Open letter to David Allen

Dear Mr. Allen,

I am a  fan. I really am.

Your GTD model is brilliant yet practical. It works! And I like that you focus on helping people have a better life. That’s a much more compelling message than “time management”. Clearly you’re a bright guy with the best of intentions.

That’s why I can’t understand why you’ve allowed your website to be designed the way it is. The experience it offers is not at all what I expected after reading your book. It’s beyond frustrating.

Specifically, I’m referring to the Free Articles portion of your site. (The rest is fine.) Here’s the problem. It’s inconvenient and difficult for people to benefit from your free articles because they’re in a secure shopping cart:

Putting a BUY button next to a free product is confusing. But it gets worse. Your shopping cart is (at least in my experience) cumbersome. It took me several attempts to get it to work. It wasted my time.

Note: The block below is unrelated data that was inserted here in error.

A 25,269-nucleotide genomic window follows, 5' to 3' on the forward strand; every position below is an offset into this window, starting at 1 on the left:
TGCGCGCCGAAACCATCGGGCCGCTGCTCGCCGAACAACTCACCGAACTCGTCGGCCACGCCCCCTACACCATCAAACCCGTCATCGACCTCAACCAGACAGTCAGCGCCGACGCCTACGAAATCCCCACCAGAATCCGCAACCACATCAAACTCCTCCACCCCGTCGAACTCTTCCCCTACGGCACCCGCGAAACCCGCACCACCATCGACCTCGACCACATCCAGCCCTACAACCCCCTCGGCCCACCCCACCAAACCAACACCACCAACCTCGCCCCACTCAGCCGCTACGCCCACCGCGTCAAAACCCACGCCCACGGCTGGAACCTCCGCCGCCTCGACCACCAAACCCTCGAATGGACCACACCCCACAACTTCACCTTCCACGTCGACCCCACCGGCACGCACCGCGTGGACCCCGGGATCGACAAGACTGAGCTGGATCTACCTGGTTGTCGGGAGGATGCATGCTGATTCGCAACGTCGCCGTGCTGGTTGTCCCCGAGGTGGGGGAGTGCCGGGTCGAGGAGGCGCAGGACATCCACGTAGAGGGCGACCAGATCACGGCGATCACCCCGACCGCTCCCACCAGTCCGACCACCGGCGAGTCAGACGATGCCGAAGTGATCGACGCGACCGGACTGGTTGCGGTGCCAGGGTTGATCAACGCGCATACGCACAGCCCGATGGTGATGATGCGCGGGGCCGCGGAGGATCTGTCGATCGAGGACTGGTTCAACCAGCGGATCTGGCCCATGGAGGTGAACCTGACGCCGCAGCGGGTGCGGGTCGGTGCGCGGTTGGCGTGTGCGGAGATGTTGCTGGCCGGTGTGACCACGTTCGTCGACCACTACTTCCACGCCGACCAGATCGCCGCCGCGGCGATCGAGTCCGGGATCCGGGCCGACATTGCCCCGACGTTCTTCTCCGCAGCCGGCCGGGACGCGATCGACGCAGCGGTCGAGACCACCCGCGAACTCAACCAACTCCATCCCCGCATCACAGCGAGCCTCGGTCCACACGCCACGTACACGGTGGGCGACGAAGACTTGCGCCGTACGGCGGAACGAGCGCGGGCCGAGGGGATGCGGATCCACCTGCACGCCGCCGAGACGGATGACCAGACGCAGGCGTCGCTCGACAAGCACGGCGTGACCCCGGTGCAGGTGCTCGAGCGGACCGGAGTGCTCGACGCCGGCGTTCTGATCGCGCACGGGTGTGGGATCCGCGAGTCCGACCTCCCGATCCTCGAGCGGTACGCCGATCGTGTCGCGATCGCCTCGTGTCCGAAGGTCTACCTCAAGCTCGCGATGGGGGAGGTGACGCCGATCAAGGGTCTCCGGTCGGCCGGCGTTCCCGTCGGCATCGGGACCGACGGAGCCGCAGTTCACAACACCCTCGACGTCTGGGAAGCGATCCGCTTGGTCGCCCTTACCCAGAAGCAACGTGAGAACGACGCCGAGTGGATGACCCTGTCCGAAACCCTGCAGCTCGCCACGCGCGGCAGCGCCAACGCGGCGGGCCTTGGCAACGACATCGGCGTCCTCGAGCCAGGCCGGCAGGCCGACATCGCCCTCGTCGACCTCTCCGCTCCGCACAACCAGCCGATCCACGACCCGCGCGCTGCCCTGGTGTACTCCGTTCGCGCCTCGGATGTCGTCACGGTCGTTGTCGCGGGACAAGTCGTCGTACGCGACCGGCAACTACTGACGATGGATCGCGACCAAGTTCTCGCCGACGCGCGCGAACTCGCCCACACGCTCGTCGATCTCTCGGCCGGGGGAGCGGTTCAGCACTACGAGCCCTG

Most free information on the Internet is easy and convenient to acquire. You just point and click. Some requires registration. But most is as frictionless as our current technology will allow.

When you put roadblocks between your visitors (also known as customers) and your product, you increase the odds they’ll leave and not come back. I understand free means they don’t pay. But free also means you’re building an audience. The benefit of free is you spread your ideas and goodwill to more people.

But putting your free articles behind a clumsy shopping cart changes things. Because when you charge a visitor the price of time and hassle you’ve just increased their cost of doing business with you. Your free products are no longer free.

If your intent is to share your ideas, spread the wealth of knowledge and build your community, then your current Free Articles page is not helping. It’s hurting.

The good news is, your fix is simple. Remove the barriers. Make it easy and convenient for people to acquire your articles. Then they can move on to others things, like getting better at Getting Things Done.


Kevin Stirtz
The Amazing Service Guy

The article was written by Kevin Stirtz